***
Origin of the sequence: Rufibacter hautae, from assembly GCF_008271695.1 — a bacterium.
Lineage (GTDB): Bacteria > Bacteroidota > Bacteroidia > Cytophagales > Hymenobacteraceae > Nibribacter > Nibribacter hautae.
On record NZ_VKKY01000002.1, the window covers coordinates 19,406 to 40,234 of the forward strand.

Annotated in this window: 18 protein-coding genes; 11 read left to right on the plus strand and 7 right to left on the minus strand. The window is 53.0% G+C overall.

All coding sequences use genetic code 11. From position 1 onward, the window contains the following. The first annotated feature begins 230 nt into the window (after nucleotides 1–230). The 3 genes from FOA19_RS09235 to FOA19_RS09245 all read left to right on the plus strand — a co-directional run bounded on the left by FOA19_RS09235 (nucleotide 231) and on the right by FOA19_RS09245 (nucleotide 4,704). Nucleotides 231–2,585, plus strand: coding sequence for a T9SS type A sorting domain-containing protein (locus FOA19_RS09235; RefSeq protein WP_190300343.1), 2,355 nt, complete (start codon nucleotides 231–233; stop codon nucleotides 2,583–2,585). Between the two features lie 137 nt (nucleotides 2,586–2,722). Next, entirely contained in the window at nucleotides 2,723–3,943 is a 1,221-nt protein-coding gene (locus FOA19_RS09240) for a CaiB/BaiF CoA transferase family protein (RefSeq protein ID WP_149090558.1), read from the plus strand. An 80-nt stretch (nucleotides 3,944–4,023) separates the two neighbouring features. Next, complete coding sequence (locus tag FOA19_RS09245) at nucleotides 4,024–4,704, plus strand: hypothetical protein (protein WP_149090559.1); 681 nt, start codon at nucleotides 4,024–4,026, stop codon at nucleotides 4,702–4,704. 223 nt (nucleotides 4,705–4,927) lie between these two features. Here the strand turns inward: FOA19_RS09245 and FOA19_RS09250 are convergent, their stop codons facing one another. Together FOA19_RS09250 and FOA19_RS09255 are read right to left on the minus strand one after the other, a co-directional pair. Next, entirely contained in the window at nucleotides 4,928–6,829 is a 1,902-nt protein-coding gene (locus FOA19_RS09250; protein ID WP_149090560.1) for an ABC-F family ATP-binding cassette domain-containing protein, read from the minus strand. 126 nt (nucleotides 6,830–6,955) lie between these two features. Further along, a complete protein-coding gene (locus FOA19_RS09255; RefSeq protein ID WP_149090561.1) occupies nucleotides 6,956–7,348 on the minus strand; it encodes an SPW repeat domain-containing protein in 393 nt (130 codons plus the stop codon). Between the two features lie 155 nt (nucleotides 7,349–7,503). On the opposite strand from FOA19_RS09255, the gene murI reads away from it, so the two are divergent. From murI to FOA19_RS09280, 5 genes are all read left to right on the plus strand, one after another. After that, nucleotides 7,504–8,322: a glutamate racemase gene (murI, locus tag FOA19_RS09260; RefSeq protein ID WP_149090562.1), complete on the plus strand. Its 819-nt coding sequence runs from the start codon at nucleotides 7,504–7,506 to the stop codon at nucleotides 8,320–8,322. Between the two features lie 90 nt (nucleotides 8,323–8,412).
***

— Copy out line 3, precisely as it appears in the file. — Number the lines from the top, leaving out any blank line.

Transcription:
On record NZ_VKKY01000002.1, the window covers coordinates 19,406 to 40,234 of the forward strand.